Six on Saturday 6th April 2019

Hello and welcome to this weeks SOS.

Well what a soggy week this week has been. Mind you I am not complaining in my post last week about the gardening struggling due to lack of water and my water butts are full up again.

Gardening opportunities have been limited this week mostly because of the rain but I have tweaked my ankle a little after last weekends shenanigans in York. Before you ask it was nothing to do with all the beer I drink…honest!

I have started to move some of the pots and junk I have got near the hedge as it will be getting cut in the next couple of weeks. As I said before I don’t trust myself with a hedge cutter so I get a man who can.

Her is my SOS.

1. Dry trough.

An experiment from last year this is really starting to come into it’s own. All the Sedums are starting to fill in and it looks very vibrant and alive. I am going to leave this trough alone for the most part bur might add a couple of more types of Sedum if I find think they will enhance the trough.

2. Lavender Failure

I bought 18 plug plants of lavender from J Parker’s last year and I have only got one left. I gave a few of them left. I gave away a few and kept 6 but 5 of them have died and look like the above. I suspect that the ground may have been too wet. I always thought where I had planted them had good enough drainage but obviously I was wrong. When I buy another plant I will make sure that I add loads of grit and sand. I realise that some Lavenders don’t like cold temperatures but this winter has been relatively warm. It would be interesting to see your thoughts on this.

3. Sempervivum Othello

Following on from the last post about the ground being to soggy. This Sempervivum is planted right next door to 2 of the lavenders that have not taken. Same soil and a plant that doesn’t like soggy soil but a plant that is thriving. The burgundy rosettes of this plant are some of the biggest I have got in my collection. I have planted 6 Semps directly in the garden and all are doing well. If I can find any other Sempervivums with relatively big rosettes I will plant them directly into the garden as well. One of the borders around the front is relatively dry because it is built on top of paving stones and it gets a lot of sun in the summer.

4. New Shelving Succulents

To manager my succulents a little bit better I have bought this shelving to put my succulents on. This should help me protect them fro the direct sunlight in the height of summer. It is just a cheap one from Homebase and it looks like I am going to have to create some new shelves as the ones supplied are very flimsy and not waterproof.

5. Saxifraga London Pride

A somewhat overlooked and forgotten plant. I picked up a couple of cuttings from a deserted garden next door to my sister. This plant can be very invasive so I will have to be vigilant. As you can see from above the leaves have taken on a Zingy like green colour. The flower heads are starting to point through and should start to flower by the end of the month. In Ireland it is known as St Patrick’s cabbage.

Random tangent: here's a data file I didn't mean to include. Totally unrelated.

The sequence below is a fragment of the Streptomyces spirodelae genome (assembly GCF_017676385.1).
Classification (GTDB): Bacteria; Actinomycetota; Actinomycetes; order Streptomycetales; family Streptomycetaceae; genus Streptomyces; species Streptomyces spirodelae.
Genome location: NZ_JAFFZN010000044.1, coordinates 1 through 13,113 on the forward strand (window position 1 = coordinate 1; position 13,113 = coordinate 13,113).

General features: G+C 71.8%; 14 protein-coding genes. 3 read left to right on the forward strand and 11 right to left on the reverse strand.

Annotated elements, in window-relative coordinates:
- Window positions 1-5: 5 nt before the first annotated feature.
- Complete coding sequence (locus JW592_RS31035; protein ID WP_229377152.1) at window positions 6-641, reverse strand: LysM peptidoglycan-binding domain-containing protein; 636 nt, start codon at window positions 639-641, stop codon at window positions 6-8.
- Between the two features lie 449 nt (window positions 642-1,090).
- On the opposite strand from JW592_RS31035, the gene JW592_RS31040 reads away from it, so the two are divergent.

6. Allium Mount Everest

I think this is Allium Mount Everest. I bought 3 lots of Alliums last winter and going by photo’s on the internet this is it plus I only bought 3 bulbs and 2 are showing. The shaft is very thick and reminds me of a show leek. My father used to grow show leeks for his factory show each year. Not very successfully but I can still remember as a kid driving with him to his workmates to pick up all sort of concoctions which is usually involves sheep’s droppings and seaweed.

That is my SOS.

I am away out to see how the succulent I left out in the downpour. I have scanned them quickly and all seems in order. I will also be putting up some shelving in the garden to put my succulents on and keep out of the direct sun.

As always to find out how six on Saturday works please follow the following link The Propagator. The don of Six on Saturday.

Until next week goodbye.

25 Comments Add yours

  1. fredgardener says:

    Your dry trough is very well photographed and well highlighted. This gives the impression that it’s huge! For lavender, yes no soil too wet, add sand so that the soil is well drained, otherwise there will be rotten roots. But especially not a pruning too short after the bloom in late summer, otherwise the young shoots will not restart.

    Liked by 1 person

    1. I have added a couple of annexes to the gravel trough this weekend. More photo’s to follow. Only problem is these 2 new troughs are a little bit bright and white.

      Liked by 1 person

      1. fredgardener says:

        I’m waiting to look at them . Add a little mud and rub it to age them?

        Liked by 1 person

      2. Yes distressing them was on my list. I will probably tell them about Brexit!